To quote from the link above (Katje van Loon's review of a different Anne McCaffrey book): "NOT A HEALTHY MESSAGE FOR A TEN YEAR OLD. ... Let me tell you something. I know how fucking important stories are. They shape our very reality. And stories like this one hold up rape culture tropes (which, hello, McCaffrey is a HUGE FAN OF). Anything that reinforces tropes already present in society at large is guilty of perpetuating exactly the sort of society that lots of people don't want to live in."

So, with this in mind:

1. In real life, and in fiction that the author expects us to find remotely believable, if someone has been repeatedly traumatized -- and has boundary and intimacy issues because of this -- then intentionally violating all of their personal boundaries does not heal them, it re-traumatizes them.

2. Number 1 applies to everyone, including people who experience thought transference. Telepaths are not magically cured by rape.

In this book, we readers are expected to believe that the protagonist (Rowan), who has been repeatedly traumatized from early childhood into her teenage years, and who has great difficulty forming healthy relationships with others as a result, is magically healed in the middle of the book by a lover who intentionally and deliberately violates all her personal boundaries in a "not really rape rape" moment. Once he does this, poof, she's all better, and she never has another problem with intimacy through the next six, seven, eight books -- basically the rest of her life (at least as far as I read). Everything we just learned about this character and her emotional history is all over. She's now a totally healthy happy person who becomes a wife and mother, and now she can become the matriarch of her own little clan.



I think more people would have seen that this is a big flaw in the writing had said violation not involved telepathy. If he had physically held her down and raped her and she had become a healthy, happy, functional person, then it might have been reviewed and called out sooner, like other Anne McCaffrey books (or books by other authors). But once the author posits that the violation is telepathic, oh, that's all made up and so anything can happen, and she can now posit that this violation "healed" her protagonist. The master-narrative that thought transference is just a made up fantasy anyway, and that no one could possibly actually have this experience as part of their real life, makes it easier to dismiss the rape. As long as it's telepathic, as long as it's clearly "make believe," it's OK to write the story such that Rowan found her Mr. Perfect, he "broke into her," and now all her problems are solved.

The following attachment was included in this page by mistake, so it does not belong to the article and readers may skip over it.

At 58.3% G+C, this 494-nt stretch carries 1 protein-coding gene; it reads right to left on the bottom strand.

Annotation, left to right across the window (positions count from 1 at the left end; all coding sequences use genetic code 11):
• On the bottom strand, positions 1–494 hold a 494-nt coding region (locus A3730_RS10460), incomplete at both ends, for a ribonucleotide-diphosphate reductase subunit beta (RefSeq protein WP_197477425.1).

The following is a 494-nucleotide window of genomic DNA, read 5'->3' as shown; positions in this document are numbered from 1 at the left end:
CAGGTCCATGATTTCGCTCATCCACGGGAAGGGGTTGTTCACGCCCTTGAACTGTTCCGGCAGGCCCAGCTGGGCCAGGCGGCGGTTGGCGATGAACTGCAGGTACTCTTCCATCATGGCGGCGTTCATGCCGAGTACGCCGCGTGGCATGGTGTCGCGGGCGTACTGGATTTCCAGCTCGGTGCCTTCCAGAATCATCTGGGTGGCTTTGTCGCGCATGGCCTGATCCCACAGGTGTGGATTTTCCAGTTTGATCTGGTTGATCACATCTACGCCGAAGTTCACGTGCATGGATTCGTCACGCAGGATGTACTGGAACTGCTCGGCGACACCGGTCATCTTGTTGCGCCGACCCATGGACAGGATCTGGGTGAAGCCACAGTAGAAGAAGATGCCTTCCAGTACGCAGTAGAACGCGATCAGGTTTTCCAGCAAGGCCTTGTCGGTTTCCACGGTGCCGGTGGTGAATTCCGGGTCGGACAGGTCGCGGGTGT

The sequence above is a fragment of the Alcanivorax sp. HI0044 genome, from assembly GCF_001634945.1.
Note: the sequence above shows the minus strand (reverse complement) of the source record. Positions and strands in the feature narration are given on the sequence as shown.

I had a problem with this at 11, though I didn't have a deep understanding as to why. I just knew it was creepy and hard to believe.

In The Rowan, our protagonist survives a mining accident as a toddler, in which her parents are both killed. She alone is rescued of the entire colony. She is a super special orphan (and white haired pretty girl) -- telepathically screaming so loud that the entire planet hears her (at least everyone who is at all telepathic), which is what leads to her rescue.